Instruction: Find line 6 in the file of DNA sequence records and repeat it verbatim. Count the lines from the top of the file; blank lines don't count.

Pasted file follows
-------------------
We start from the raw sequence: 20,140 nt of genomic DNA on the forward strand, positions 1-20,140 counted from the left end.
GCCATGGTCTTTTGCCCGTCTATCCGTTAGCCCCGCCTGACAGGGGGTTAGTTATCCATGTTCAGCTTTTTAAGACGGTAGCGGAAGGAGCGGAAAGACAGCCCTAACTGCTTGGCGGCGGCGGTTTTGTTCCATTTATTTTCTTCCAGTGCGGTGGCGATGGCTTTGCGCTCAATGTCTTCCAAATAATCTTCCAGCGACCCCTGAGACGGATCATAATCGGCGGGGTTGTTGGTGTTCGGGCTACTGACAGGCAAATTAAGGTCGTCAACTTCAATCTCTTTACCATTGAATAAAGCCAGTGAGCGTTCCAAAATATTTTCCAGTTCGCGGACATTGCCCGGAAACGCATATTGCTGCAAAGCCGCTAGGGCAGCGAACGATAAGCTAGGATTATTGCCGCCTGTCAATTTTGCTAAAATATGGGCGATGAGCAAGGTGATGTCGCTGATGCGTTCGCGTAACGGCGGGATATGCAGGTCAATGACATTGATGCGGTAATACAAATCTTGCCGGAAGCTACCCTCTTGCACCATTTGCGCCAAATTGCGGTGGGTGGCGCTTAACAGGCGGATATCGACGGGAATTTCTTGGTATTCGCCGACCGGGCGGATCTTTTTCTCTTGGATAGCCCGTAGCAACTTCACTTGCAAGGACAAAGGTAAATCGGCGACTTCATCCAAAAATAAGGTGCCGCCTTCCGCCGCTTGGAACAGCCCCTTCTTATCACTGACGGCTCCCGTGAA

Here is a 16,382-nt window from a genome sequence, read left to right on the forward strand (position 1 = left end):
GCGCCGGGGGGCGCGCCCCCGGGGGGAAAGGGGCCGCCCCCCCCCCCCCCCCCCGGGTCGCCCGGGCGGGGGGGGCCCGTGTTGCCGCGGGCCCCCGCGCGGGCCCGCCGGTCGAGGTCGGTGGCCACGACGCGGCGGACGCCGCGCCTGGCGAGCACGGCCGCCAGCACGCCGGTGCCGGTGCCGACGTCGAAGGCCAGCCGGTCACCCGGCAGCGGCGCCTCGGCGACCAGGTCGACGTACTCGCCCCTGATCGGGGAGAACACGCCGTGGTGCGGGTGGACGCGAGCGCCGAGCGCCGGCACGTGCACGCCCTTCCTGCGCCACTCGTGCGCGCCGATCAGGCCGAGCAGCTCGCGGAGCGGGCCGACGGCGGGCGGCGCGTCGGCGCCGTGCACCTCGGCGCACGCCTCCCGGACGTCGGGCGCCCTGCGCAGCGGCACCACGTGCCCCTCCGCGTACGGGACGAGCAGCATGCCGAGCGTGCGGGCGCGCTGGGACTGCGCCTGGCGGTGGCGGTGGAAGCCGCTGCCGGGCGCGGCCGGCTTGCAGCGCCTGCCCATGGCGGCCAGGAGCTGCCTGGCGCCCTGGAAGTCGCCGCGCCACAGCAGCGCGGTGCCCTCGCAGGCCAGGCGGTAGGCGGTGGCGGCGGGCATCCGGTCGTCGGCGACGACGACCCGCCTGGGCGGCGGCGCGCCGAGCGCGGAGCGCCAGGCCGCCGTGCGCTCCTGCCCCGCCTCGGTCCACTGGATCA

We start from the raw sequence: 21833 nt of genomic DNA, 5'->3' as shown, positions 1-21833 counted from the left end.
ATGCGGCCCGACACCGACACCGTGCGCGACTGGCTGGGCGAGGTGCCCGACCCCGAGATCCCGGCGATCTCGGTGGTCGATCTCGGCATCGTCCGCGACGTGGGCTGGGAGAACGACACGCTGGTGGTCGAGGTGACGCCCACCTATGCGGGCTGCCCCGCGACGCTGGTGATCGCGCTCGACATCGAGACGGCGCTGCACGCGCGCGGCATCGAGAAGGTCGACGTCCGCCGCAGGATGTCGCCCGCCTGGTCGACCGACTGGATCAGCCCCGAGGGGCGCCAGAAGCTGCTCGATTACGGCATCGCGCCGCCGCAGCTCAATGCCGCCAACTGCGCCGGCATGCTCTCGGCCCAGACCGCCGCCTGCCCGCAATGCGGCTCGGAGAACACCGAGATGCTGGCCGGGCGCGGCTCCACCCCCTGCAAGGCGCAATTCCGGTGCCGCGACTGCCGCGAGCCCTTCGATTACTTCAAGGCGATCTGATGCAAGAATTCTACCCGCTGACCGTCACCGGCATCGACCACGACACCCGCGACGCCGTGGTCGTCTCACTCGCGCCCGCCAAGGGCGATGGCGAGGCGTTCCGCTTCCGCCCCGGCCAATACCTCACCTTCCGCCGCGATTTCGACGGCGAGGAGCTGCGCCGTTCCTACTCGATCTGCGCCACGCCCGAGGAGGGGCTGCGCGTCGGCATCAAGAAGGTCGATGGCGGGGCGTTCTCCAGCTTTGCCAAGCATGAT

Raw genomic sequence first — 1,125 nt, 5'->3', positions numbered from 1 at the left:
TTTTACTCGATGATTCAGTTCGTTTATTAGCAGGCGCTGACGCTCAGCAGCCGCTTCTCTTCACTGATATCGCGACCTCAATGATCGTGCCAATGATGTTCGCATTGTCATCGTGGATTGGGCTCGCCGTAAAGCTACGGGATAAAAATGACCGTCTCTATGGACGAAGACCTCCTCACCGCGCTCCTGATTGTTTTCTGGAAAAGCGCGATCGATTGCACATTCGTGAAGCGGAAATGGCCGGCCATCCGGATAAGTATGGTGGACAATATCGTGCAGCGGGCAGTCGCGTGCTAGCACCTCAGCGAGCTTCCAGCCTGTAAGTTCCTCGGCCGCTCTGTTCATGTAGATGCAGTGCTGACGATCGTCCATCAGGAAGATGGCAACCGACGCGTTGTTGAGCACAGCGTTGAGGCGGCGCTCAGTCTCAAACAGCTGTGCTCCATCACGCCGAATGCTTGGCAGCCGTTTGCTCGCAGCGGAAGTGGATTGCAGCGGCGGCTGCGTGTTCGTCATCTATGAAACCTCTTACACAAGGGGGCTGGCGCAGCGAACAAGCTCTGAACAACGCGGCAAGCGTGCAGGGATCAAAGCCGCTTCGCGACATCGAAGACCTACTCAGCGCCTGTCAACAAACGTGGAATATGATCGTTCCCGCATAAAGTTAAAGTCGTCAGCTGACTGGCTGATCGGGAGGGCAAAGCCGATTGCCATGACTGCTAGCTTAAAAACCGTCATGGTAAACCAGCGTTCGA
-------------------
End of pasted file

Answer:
ATGCGGCCCGACACCGACACCGTGCGCGACTGGCTGGGCGAGGTGCCCGACCCCGAGATCCCGGCGATCTCGGTGGTCGATCTCGGCATCGTCCGCGACGTGGGCTGGGAGAACGACACGCTGGTGGTCGAGGTGACGCCCACCTATGCGGGCTGCCCCGCGACGCTGGTGATCGCGCTCGACATCGAGACGGCGCTGCACGCGCGCGGCATCGAGAAGGTCGACGTCCGCCGCAGGATGTCGCCCGCCTGGTCGACCGACTGGATCAGCCCCGAGGGGCGCCAGAAGCTGCTCGATTACGGCATCGCGCCGCCGCAGCTCAATGCCGCCAACTGCGCCGGCATGCTCTCGGCCCAGACCGCCGCCTGCCCGCAATGCGGCTCGGAGAACACCGAGATGCTGGCCGGGCGCGGCTCCACCCCCTGCAAGGCGCAATTCCGGTGCCGCGACTGCCGCGAGCCCTTCGATTACTTCAAGGCGATCTGATGCAAGAATTCTACCCGCTGACCGTCACCGGCATCGACCACGACACCCGCGACGCCGTGGTCGTCTCACTCGCGCCCGCCAAGGGCGATGGCGAGGCGTTCCGCTTCCGCCCCGGCCAATACCTCACCTTCCGCCGCGATTTCGACGGCGAGGAGCTGCGCCGTTCCTACTCGATCTGCGCCACGCCCGAGGAGGGGCTGCGCGTCGGCATCAAGAAGGTCGATGGCGGGGCGTTCTCCAGCTTTGCCAAGCATGAT